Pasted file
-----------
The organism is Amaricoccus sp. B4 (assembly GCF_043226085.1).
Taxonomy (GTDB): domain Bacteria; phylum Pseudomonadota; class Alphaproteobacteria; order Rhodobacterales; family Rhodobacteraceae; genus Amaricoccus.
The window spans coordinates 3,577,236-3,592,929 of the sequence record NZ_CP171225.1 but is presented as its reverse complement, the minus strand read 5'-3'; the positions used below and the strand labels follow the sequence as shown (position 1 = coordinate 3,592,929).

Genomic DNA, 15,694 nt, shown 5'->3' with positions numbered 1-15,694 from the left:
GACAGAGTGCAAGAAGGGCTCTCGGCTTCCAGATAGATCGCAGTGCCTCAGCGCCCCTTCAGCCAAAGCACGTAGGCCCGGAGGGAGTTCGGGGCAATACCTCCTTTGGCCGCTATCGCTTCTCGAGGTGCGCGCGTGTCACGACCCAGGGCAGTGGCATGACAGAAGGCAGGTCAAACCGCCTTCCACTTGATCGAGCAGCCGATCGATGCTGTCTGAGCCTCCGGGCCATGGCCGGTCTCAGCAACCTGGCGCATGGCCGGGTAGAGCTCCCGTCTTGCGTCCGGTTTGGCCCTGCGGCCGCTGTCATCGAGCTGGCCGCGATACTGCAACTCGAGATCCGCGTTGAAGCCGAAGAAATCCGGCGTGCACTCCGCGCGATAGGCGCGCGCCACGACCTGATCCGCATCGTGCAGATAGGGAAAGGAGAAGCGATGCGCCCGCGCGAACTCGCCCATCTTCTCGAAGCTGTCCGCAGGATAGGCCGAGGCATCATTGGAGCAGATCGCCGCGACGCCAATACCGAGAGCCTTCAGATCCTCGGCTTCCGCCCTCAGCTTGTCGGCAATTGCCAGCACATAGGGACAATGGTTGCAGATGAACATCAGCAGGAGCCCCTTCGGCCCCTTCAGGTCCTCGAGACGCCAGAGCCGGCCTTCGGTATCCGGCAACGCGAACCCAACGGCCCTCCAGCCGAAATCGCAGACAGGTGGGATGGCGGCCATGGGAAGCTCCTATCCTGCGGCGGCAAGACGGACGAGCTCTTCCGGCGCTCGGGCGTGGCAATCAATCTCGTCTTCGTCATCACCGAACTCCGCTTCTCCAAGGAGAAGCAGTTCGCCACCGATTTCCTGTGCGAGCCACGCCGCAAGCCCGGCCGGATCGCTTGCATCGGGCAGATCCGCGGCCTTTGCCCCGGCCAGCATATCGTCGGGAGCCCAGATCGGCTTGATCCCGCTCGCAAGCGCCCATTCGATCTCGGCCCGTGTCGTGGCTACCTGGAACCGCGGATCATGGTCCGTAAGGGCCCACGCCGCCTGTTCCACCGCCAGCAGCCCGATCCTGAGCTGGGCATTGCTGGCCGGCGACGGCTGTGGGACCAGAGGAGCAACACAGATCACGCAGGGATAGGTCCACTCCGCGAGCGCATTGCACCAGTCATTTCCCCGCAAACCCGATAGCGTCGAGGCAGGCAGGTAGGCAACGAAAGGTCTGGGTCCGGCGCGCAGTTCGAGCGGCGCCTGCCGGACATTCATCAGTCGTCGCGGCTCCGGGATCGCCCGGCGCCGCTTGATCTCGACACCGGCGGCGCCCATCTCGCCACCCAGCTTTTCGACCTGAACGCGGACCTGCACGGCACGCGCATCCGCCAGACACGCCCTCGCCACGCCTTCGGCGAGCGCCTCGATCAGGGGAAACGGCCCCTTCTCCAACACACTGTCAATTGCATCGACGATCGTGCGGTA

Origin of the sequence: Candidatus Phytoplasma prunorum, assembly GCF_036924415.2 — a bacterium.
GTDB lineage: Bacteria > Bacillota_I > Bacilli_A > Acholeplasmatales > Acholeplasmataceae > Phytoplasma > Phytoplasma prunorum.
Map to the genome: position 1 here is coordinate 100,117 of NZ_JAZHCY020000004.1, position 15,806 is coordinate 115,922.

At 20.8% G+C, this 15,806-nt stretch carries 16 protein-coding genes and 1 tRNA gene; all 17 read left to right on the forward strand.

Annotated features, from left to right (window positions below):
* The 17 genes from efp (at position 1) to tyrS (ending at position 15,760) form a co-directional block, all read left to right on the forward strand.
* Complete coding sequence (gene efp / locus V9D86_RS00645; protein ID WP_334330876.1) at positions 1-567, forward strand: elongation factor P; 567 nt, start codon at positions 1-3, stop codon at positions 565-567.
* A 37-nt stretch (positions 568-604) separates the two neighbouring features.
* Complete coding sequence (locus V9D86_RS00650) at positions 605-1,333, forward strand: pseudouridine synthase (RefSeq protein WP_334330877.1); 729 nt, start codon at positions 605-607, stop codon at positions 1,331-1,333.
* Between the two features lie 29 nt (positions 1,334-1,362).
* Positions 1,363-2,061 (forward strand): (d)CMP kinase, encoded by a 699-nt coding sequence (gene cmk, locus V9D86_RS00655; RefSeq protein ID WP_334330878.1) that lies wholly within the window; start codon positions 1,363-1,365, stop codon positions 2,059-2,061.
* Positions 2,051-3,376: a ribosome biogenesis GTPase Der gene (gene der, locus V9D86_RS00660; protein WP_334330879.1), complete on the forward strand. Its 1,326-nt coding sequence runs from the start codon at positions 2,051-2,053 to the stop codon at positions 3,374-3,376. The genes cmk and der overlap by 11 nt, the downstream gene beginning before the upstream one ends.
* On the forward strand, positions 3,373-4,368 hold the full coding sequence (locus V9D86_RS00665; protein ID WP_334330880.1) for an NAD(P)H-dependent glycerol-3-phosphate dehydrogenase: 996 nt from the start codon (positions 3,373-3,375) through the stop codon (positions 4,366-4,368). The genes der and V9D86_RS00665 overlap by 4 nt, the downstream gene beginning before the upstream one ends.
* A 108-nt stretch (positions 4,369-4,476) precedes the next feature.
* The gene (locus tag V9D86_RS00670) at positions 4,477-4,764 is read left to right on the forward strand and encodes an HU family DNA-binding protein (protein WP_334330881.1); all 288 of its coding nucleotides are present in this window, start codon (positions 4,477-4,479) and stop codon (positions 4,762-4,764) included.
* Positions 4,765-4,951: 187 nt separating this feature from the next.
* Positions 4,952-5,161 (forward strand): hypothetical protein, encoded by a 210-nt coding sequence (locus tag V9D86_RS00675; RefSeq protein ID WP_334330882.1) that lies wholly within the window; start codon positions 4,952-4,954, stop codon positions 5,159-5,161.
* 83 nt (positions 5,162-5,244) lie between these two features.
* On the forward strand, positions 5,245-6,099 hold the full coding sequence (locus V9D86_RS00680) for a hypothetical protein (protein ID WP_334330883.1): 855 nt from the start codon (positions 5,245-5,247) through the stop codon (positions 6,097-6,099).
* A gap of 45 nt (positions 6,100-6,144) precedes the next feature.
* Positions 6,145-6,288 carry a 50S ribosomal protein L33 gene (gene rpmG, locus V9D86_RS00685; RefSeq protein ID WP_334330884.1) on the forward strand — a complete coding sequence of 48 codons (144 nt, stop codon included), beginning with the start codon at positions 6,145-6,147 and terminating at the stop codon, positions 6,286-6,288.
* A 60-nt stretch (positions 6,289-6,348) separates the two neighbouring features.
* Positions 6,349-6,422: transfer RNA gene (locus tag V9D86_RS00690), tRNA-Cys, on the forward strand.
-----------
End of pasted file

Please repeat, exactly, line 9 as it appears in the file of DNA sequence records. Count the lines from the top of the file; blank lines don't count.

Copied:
At 20.8% G+C, this 15,806-nt stretch carries 16 protein-coding genes and 1 tRNA gene; all 17 read left to right on the forward strand.